Darien High School administrators are weighing some big changes on how they provide instruction to special education students and analyze their own success doing so.

On Tuesday night, High School Principal Ellen Dunn and interim Assistant Superintendent of Special Education and Student Services Deborah Farber outlined some of the early changes for the town's Board of Education, including more clearly defining specific functions for positions involved in handling students with special needs, among them case managers, co-teachers, learning center and paraprofessional aides who teach special education students.

The changes are being considered for the 2016-2017 school year, if approved by district leaders.

"The process requires that we follow a certain set of requirements engaging staff, students and parents in that process and communication with all the key stakeholders in our community and an evaluation of the program as it unfolds and also the outcomes for our students," Dunn said.

A new formalized plan would encourage better communication between instructors, parents and students to make special education programs more supportive and improve the ability of parents to advocate their students, Dunn said.

Another aspect of the proposal would revamp the offerings of learning centers at the high school used by special education students to ensure enough individualized attention and developing assistance with life skills, such as time management, for the students involved, Farber said.

"We're trying to move the focus away from homework completion only to doing some living lessons and modules in things like executive function, time management, planning," Farber said. "We'll start some of these things at the very end of June and continue into the summer in terms of staff development to create the individual units."

The collaborative planning effort between the board, the district, and school follows a recent district review that showed students with learning disabilities made up a disproportionate part of the school's 200-level classes, and enrollment in the classes "may result in isolation of students with disabilities with their typically developing peers."

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Classes at the high school are tiered in 200-, 300- and 400-level.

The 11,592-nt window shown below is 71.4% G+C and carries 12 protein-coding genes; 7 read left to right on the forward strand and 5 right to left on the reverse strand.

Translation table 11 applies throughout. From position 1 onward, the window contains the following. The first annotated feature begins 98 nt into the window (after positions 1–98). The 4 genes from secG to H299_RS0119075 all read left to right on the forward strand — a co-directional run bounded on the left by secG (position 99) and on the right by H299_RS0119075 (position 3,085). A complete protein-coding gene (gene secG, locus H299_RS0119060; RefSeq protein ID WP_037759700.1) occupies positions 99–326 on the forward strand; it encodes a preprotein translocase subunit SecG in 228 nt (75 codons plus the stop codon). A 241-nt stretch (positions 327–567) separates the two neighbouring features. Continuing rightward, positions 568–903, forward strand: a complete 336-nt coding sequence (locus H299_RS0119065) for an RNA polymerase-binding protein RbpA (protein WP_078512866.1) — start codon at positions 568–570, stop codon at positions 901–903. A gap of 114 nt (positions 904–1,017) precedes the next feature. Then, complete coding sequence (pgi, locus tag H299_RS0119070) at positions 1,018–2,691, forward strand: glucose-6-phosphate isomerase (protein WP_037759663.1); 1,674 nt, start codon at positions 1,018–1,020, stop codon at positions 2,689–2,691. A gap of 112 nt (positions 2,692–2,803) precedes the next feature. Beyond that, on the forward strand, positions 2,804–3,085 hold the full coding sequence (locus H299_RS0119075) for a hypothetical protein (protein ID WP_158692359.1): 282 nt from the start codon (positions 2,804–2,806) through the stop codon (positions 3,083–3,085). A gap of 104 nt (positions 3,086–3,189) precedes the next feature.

Whether the changes implemented will mirror the rough plan being considered is uncertain, because additional analysis is needed to determine the best way to restructure the programs, Farber said.

A rough draft of new guidelines for communicating more effectively with faculty, parents, and students is being completed by Special Education chairman John Verre, but needs to be reviewed by the central office administration, and presumably incoming superintendent Dan Brenner, who is retiring as superintendent of schools in Roslyn, N.Y.

Farber said another area where improvement is possible is case management, where administrators are hoping to keep students assigned to the same counselor for their entire high school career. Presently, special education students can move between case managers from year to year.

The managers keep track of educational issues and the structure of a given student's individual education plan, Farber said.

In the coming school year, incoming ninth-graders will be assigned to case managers who will track them all through high school, Farber said.

"Switching case managers from year to year is not the best plan," Farber said. "We also need to balance our case loads more evenly among the case managers so we can really expect they are able to communicate with teachers."

Farber said a case manager with 18 students can be dealing with 50 or 60 different teachers when tracking a student's progress.

Board of Education Chairman Elizabeth Hagerty Ross said if the evaluation shows the school needs more case managers, the board wants to know.

"This is something we have to get right for the kids and if that means more personnel, then we can look at that," she said.

Hagerty Ross said she also was concerned about how regular teachers would communicate effectively any needs to assure students would get additional help in specific areas, whether through the learning centers or working with a case manager.

"The service delivery is really in the regular ed classroom and done by regular ed teachers," Hagerty Ross said. "How does that get worked into the proposal?"

Farber replied: "I think the case managers would be on top of that and where it is most appropriate to receive that instruction."

Interim Superintendent Dr. Lynne Pierson said Hagerty Ross' question highlighted the type of issue that can be addressed by better defining the roles that classroom teachers, case managers, and other personnel, like paraprofessional aides, play in the process.

"Sometimes I think we fail to make it clear to our staff what the expectations are," Pierson said. "Most people are willing to do what you qask them to do if they know what they are asked to do. Sometimes that falls off the rails a little bit if we aren't clear in saying, `You're a teacher in a learning center this is your job, and these are the elements of your job, carefully explained.' "